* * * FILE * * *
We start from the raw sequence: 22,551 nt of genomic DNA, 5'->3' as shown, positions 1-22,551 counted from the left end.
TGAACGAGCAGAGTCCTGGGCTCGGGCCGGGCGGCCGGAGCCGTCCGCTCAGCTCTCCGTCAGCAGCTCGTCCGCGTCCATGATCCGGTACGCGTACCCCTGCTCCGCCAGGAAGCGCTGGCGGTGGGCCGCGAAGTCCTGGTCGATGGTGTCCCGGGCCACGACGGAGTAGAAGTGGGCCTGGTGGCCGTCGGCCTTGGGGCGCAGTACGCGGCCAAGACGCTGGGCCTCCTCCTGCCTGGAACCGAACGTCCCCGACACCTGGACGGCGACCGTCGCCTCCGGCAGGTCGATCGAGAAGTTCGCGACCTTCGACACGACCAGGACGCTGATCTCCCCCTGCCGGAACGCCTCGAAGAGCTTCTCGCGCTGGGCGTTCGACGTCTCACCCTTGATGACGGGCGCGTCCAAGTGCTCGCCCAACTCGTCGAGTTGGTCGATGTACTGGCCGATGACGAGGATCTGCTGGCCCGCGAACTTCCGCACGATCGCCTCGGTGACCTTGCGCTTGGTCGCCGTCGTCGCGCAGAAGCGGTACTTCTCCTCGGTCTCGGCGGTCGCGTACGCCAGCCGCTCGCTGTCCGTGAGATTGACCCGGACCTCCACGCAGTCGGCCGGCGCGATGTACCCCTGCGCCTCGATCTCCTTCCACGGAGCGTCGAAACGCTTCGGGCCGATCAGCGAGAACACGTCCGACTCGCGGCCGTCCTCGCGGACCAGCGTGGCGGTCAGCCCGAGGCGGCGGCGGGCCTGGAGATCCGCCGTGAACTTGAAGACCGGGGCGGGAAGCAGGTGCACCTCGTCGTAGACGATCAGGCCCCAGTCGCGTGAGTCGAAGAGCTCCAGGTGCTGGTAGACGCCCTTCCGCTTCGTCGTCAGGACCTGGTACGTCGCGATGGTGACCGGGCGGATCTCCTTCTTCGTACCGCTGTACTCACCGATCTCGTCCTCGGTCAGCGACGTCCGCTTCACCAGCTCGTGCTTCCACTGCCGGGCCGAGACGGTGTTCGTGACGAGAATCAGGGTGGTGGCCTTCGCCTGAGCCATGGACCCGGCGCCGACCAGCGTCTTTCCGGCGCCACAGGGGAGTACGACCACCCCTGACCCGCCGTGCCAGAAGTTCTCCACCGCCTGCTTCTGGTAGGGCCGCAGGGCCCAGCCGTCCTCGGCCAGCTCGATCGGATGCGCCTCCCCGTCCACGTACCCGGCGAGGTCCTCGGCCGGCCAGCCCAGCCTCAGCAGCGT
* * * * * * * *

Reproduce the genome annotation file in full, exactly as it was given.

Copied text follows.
We start from the raw sequence: 22,551 nt of genomic DNA, 5'->3' as shown, positions 1-22,551 counted from the left end.
TGAACGAGCAGAGTCCTGGGCTCGGGCCGGGCGGCCGGAGCCGTCCGCTCAGCTCTCCGTCAGCAGCTCGTCCGCGTCCATGATCCGGTACGCGTACCCCTGCTCCGCCAGGAAGCGCTGGCGGTGGGCCGCGAAGTCCTGGTCGATGGTGTCCCGGGCCACGACGGAGTAGAAGTGGGCCTGGTGGCCGTCGGCCTTGGGGCGCAGTACGCGGCCAAGACGCTGGGCCTCCTCCTGCCTGGAACCGAACGTCCCCGACACCTGGACGGCGACCGTCGCCTCCGGCAGGTCGATCGAGAAGTTCGCGACCTTCGACACGACCAGGACGCTGATCTCCCCCTGCCGGAACGCCTCGAAGAGCTTCTCGCGCTGGGCGTTCGACGTCTCACCCTTGATGACGGGCGCGTCCAAGTGCTCGCCCAACTCGTCGAGTTGGTCGATGTACTGGCCGATGACGAGGATCTGCTGGCCCGCGAACTTCCGCACGATCGCCTCGGTGACCTTGCGCTTGGTCGCCGTCGTCGCGCAGAAGCGGTACTTCTCCTCGGTCTCGGCGGTCGCGTACGCCAGCCGCTCGCTGTCCGTGAGATTGACCCGGACCTCCACGCAGTCGGCCGGCGCGATGTACCCCTGCGCCTCGATCTCCTTCCACGGAGCGTCGAAACGCTTCGGGCCGATCAGCGAGAACACGTCCGACTCGCGGCCGTCCTCGCGGACCAGCGTGGCGGTCAGCCCGAGGCGGCGGCGGGCCTGGAGATCCGCCGTGAACTTGAAGACCGGGGCGGGAAGCAGGTGCACCTCGTCGTAGACGATCAGGCCCCAGTCGCGTGAGTCGAAGAGCTCCAGGTGCTGGTAGACGCCCTTCCGCTTCGTCGTCAGGACCTGGTACGTCGCGATGGTGACCGGGCGGATCTCCTTCTTCGTACCGCTGTACTCACCGATCTCGTCCTCGGTCAGCGACGTCCGCTTCACCAGCTCGTGCTTCCACTGCCGGGCCGAGACGGTGTTCGTGACGAGAATCAGGGTGGTGGCCTTCGCCTGAGCCATGGACCCGGCGCCGACCAGCGTCTTTCCGGCGCCACAGGGGAGTACGACCACCCCTGACCCGCCGTGCCAGAAGTTCTCCACCGCCTGCTTCTGGTAGGGCCGCAGGGCCCAGCCGTCCTCGGCCAGCTCGATCGGATGCGCCTCCCCGTCCACGTACCCGGCGAGGTCCTCGGCCGGCCAGCCCAGCCTCAGCAGCGT